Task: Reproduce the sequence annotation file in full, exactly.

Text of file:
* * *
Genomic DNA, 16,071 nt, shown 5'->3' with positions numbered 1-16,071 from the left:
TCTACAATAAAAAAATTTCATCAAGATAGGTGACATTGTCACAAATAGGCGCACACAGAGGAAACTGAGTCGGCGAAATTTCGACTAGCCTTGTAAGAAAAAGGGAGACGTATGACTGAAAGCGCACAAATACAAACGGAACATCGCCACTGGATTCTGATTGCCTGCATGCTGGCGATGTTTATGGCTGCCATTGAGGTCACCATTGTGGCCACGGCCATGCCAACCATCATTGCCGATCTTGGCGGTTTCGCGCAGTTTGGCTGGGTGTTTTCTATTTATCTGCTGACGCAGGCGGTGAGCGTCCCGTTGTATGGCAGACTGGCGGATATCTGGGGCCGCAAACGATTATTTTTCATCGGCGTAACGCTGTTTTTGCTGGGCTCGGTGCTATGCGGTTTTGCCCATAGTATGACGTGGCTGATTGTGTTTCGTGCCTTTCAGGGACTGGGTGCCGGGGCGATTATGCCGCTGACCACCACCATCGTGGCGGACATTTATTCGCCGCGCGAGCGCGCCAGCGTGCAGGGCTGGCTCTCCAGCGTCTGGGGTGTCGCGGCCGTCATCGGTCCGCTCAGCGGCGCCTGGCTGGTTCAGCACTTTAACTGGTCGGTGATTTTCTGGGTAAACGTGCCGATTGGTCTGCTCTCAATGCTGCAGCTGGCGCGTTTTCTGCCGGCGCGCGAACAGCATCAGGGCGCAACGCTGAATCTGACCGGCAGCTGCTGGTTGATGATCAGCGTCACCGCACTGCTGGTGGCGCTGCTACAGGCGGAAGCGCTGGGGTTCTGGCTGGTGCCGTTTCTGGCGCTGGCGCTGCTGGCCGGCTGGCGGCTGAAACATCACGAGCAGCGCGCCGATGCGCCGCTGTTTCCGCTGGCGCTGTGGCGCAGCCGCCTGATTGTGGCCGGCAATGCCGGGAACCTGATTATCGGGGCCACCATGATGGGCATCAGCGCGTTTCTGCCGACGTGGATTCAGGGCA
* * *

Genomic DNA, 16,071 nt, shown 5'->3' with positions numbered 1-16,071 from the left:
TCTACAATAAAAAAATTTCATCAAGATAGGTGACATTGTCACAAATAGGCGCACACAGAGGAAACTGAGTCGGCGAAATTTCGACTAGCCTTGTAAGAAAAAGGGAGACGTATGACTGAAAGCGCACAAATACAAACGGAACATCGCCACTGGATTCTGATTGCCTGCATGCTGGCGATGTTTATGGCTGCCATTGAGGTCACCATTGTGGCCACGGCCATGCCAACCATCATTGCCGATCTTGGCGGTTTCGCGCAGTTTGGCTGGGTGTTTTCTATTTATCTGCTGACGCAGGCGGTGAGCGTCCCGTTGTATGGCAGACTGGCGGATATCTGGGGCCGCAAACGATTATTTTTCATCGGCGTAACGCTGTTTTTGCTGGGCTCGGTGCTATGCGGTTTTGCCCATAGTATGACGTGGCTGATTGTGTTTCGTGCCTTTCAGGGACTGGGTGCCGGGGCGATTATGCCGCTGACCACCACCATCGTGGCGGACATTTATTCGCCGCGCGAGCGCGCCAGCGTGCAGGGCTGGCTCTCCAGCGTCTGGGGTGTCGCGGCCGTCATCGGTCCGCTCAGCGGCGCCTGGCTGGTTCAGCACTTTAACTGGTCGGTGATTTTCTGGGTAAACGTGCCGATTGGTCTGCTCTCAATGCTGCAGCTGGCGCGTTTTCTGCCGGCGCGCGAACAGCATCAGGGCGCAACGCTGAATCTGACCGGCAGCTGCTGGTTGATGATCAGCGTCACCGCACTGCTGGTGGCGCTGCTACAGGCGGAAGCGCTGGGGTTCTGGCTGGTGCCGTTTCTGGCGCTGGCGCTGCTGGCCGGCTGGCGGCTGAAACATCACGAGCAGCGCGCCGATGCGCCGCTGTTTCCGCTGGCGCTGTGGCGCAGCCGCCTGATTGTGGCCGGCAATGCCGGGAACCTGATTATCGGGGCCACCATGATGGGCATCAGCGCGTTTCTGCCGACGTGGATTCAGGGCA